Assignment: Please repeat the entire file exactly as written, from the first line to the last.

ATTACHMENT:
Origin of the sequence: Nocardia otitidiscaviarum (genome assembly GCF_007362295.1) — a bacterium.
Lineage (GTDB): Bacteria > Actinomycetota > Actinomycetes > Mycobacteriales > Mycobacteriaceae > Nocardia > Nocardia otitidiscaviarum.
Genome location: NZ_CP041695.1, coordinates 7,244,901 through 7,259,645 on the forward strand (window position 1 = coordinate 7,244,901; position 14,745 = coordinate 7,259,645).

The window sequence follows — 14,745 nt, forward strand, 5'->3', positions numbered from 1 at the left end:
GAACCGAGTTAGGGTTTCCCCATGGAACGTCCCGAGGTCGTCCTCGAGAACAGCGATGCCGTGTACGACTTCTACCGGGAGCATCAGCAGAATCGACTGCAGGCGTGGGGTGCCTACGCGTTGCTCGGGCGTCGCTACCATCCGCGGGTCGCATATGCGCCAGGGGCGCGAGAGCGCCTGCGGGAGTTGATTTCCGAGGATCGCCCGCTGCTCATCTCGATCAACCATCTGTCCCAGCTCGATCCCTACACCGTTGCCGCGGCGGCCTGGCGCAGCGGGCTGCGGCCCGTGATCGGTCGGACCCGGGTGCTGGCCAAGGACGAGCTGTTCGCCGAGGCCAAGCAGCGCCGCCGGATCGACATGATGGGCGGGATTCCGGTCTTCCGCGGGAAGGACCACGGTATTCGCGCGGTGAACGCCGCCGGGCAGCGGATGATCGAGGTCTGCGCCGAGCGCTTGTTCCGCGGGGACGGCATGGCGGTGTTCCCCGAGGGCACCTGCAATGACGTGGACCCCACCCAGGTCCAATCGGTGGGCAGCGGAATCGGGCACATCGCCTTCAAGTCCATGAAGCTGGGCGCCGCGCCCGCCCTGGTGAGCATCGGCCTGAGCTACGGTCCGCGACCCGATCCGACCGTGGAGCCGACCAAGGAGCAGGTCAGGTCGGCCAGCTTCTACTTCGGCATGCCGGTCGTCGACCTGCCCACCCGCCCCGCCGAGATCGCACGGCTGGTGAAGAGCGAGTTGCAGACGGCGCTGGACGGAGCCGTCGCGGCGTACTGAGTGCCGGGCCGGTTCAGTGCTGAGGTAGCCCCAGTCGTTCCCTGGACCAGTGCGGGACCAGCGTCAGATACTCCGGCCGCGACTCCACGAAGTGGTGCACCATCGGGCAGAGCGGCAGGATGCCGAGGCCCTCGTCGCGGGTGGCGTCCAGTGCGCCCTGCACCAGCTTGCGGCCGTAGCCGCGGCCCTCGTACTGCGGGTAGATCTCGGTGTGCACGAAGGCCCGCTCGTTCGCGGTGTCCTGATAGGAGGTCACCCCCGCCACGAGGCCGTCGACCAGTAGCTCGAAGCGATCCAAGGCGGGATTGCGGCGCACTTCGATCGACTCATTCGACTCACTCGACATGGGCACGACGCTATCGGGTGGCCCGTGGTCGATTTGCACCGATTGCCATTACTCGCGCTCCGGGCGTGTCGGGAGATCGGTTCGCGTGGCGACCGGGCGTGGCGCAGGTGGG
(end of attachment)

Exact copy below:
Origin of the sequence: Nocardia otitidiscaviarum (genome assembly GCF_007362295.1) — a bacterium.
Lineage (GTDB): Bacteria > Actinomycetota > Actinomycetes > Mycobacteriales > Mycobacteriaceae > Nocardia > Nocardia otitidiscaviarum.
Genome location: NZ_CP041695.1, coordinates 7,244,901 through 7,259,645 on the forward strand (window position 1 = coordinate 7,244,901; position 14,745 = coordinate 7,259,645).

The window sequence follows — 14,745 nt, forward strand, 5'->3', positions numbered from 1 at the left end:
GAACCGAGTTAGGGTTTCCCCATGGAACGTCCCGAGGTCGTCCTCGAGAACAGCGATGCCGTGTACGACTTCTACCGGGAGCATCAGCAGAATCGACTGCAGGCGTGGGGTGCCTACGCGTTGCTCGGGCGTCGCTACCATCCGCGGGTCGCATATGCGCCAGGGGCGCGAGAGCGCCTGCGGGAGTTGATTTCCGAGGATCGCCCGCTGCTCATCTCGATCAACCATCTGTCCCAGCTCGATCCCTACACCGTTGCCGCGGCGGCCTGGCGCAGCGGGCTGCGGCCCGTGATCGGTCGGACCCGGGTGCTGGCCAAGGACGAGCTGTTCGCCGAGGCCAAGCAGCGCCGCCGGATCGACATGATGGGCGGGATTCCGGTCTTCCGCGGGAAGGACCACGGTATTCGCGCGGTGAACGCCGCCGGGCAGCGGATGATCGAGGTCTGCGCCGAGCGCTTGTTCCGCGGGGACGGCATGGCGGTGTTCCCCGAGGGCACCTGCAATGACGTGGACCCCACCCAGGTCCAATCGGTGGGCAGCGGAATCGGGCACATCGCCTTCAAGTCCATGAAGCTGGGCGCCGCGCCCGCCCTGGTGAGCATCGGCCTGAGCTACGGTCCGCGACCCGATCCGACCGTGGAGCCGACCAAGGAGCAGGTCAGGTCGGCCAGCTTCTACTTCGGCATGCCGGTCGTCGACCTGCCCACCCGCCCCGCCGAGATCGCACGGCTGGTGAAGAGCGAGTTGCAGACGGCGCTGGACGGAGCCGTCGCGGCGTACTGAGTGCCGGGCCGGTTCAGTGCTGAGGTAGCCCCAGTCGTTCCCTGGACCAGTGCGGGACCAGCGTCAGATACTCCGGCCGCGACTCCACGAAGTGGTGCACCATCGGGCAGAGCGGCAGGATGCCGAGGCCCTCGTCGCGGGTGGCGTCCAGTGCGCCCTGCACCAGCTTGCGGCCGTAGCCGCGGCCCTCGTACTGCGGGTAGATCTCGGTGTGCACGAAGGCCCGCTCGTTCGCGGTGTCCTGATAGGAGGTCACCCCCGCCACGAGGCCGTCGACCAGTAGCTCGAAGCGATCCAAGGCGGGATTGCGGCGCACTTCGATCGACTCATTCGACTCACTCGACATGGGCACGACGCTATCGGGTGGCCCGTGGTCGATTTGCACCGATTGCCATTACTCGCGCTCCGGGCGTGTCGGGAGATCGGTTCGCGTGGCGACCGGGCGTGGCGCAGGTGGG